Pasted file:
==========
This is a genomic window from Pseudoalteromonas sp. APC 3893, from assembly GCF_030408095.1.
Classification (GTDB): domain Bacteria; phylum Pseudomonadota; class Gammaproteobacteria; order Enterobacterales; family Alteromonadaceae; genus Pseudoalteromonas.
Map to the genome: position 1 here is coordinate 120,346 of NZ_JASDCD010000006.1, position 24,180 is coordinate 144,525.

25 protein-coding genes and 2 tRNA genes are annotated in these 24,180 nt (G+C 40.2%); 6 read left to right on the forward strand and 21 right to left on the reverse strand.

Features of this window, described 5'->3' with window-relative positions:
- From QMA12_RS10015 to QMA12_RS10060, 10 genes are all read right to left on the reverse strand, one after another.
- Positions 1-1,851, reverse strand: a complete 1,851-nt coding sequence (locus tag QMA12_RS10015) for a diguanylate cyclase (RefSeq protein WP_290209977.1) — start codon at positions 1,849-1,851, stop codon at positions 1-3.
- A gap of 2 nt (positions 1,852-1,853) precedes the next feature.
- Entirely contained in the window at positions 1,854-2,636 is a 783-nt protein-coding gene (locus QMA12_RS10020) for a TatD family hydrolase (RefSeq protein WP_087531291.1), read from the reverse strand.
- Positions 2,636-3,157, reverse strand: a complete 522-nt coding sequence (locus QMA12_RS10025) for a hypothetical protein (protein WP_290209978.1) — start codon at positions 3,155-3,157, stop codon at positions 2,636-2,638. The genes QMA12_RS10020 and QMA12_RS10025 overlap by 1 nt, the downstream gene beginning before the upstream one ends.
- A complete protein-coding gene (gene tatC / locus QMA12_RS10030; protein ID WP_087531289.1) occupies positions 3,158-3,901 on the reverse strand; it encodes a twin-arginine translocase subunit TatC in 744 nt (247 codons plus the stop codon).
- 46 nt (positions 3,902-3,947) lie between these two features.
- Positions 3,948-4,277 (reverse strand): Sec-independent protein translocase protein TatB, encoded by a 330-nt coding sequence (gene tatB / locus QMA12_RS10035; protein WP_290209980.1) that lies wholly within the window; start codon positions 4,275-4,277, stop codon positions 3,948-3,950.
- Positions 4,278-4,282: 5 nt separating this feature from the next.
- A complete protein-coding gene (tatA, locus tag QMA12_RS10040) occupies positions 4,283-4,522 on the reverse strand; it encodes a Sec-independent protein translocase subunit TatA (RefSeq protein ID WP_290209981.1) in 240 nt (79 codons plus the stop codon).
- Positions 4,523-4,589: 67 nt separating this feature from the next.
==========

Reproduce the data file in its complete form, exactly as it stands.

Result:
This is a genomic window from Pseudoalteromonas sp. APC 3893, from assembly GCF_030408095.1.
Classification (GTDB): domain Bacteria; phylum Pseudomonadota; class Gammaproteobacteria; order Enterobacterales; family Alteromonadaceae; genus Pseudoalteromonas.
Map to the genome: position 1 here is coordinate 120,346 of NZ_JASDCD010000006.1, position 24,180 is coordinate 144,525.

25 protein-coding genes and 2 tRNA genes are annotated in these 24,180 nt (G+C 40.2%); 6 read left to right on the forward strand and 21 right to left on the reverse strand.

Features of this window, described 5'->3' with window-relative positions:
- From QMA12_RS10015 to QMA12_RS10060, 10 genes are all read right to left on the reverse strand, one after another.
- Positions 1-1,851, reverse strand: a complete 1,851-nt coding sequence (locus tag QMA12_RS10015) for a diguanylate cyclase (RefSeq protein WP_290209977.1) — start codon at positions 1,849-1,851, stop codon at positions 1-3.
- A gap of 2 nt (positions 1,852-1,853) precedes the next feature.
- Entirely contained in the window at positions 1,854-2,636 is a 783-nt protein-coding gene (locus QMA12_RS10020) for a TatD family hydrolase (RefSeq protein WP_087531291.1), read from the reverse strand.
- Positions 2,636-3,157, reverse strand: a complete 522-nt coding sequence (locus QMA12_RS10025) for a hypothetical protein (protein WP_290209978.1) — start codon at positions 3,155-3,157, stop codon at positions 2,636-2,638. The genes QMA12_RS10020 and QMA12_RS10025 overlap by 1 nt, the downstream gene beginning before the upstream one ends.
- A complete protein-coding gene (gene tatC / locus QMA12_RS10030; protein ID WP_087531289.1) occupies positions 3,158-3,901 on the reverse strand; it encodes a twin-arginine translocase subunit TatC in 744 nt (247 codons plus the stop codon).
- 46 nt (positions 3,902-3,947) lie between these two features.
- Positions 3,948-4,277 (reverse strand): Sec-independent protein translocase protein TatB, encoded by a 330-nt coding sequence (gene tatB / locus QMA12_RS10035; protein WP_290209980.1) that lies wholly within the window; start codon positions 4,275-4,277, stop codon positions 3,948-3,950.
- Positions 4,278-4,282: 5 nt separating this feature from the next.
- A complete protein-coding gene (tatA, locus tag QMA12_RS10040) occupies positions 4,283-4,522 on the reverse strand; it encodes a Sec-independent protein translocase subunit TatA (RefSeq protein ID WP_290209981.1) in 240 nt (79 codons plus the stop codon).
- Positions 4,523-4,589: 67 nt separating this feature from the next.